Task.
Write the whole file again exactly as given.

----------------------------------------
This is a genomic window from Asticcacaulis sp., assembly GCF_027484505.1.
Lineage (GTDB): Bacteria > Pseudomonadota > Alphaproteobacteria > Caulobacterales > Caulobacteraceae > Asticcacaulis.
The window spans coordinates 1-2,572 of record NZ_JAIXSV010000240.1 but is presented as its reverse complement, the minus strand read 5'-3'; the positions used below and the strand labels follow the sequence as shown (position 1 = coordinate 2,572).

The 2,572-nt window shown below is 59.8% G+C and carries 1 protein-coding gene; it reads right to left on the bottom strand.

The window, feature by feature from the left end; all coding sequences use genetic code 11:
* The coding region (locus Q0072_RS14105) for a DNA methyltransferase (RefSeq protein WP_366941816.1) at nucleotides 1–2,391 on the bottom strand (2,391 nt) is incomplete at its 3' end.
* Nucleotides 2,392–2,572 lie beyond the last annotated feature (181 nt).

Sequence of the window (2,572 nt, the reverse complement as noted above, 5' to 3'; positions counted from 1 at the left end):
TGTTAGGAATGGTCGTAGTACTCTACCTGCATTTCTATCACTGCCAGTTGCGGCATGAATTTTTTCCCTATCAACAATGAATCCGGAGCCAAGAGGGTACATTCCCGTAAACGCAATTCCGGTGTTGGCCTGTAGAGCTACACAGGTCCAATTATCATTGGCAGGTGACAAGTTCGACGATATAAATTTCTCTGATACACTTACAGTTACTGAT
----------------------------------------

This is a genomic window from Asticcacaulis sp., assembly GCF_027484505.1.
Lineage (GTDB): Bacteria > Pseudomonadota > Alphaproteobacteria > Caulobacterales > Caulobacteraceae > Asticcacaulis.
The window spans coordinates 1-2,572 of record NZ_JAIXSV010000240.1 but is presented as its reverse complement, the minus strand read 5'-3'; the positions used below and the strand labels follow the sequence as shown (position 1 = coordinate 2,572).

The 2,572-nt window shown below is 59.8% G+C and carries 1 protein-coding gene; it reads right to left on the bottom strand.

The window, feature by feature from the left end; all coding sequences use genetic code 11:
* The coding region (locus Q0072_RS14105) for a DNA methyltransferase (RefSeq protein WP_366941816.1) at nucleotides 1–2,391 on the bottom strand (2,391 nt) is incomplete at its 3' end.
* Nucleotides 2,392–2,572 lie beyond the last annotated feature (181 nt).

Sequence of the window (2,572 nt, the reverse complement as noted above, 5' to 3'; positions counted from 1 at the left end):
TGTTAGGAATGGTCGTAGTACTCTACCTGCATTTCTATCACTGCCAGTTGCGGCATGAATTTTTTCCCTATCAACAATGAATCCGGAGCCAAGAGGGTACATTCCCGTAAACGCAATTCCGGTGTTGGCCTGTAGAGCTACACAGGTCCAATTATCATTGGCAGGTGACAAGTTCGACGATATAAATTTCTCTGATACACTTACAGTTACTGAT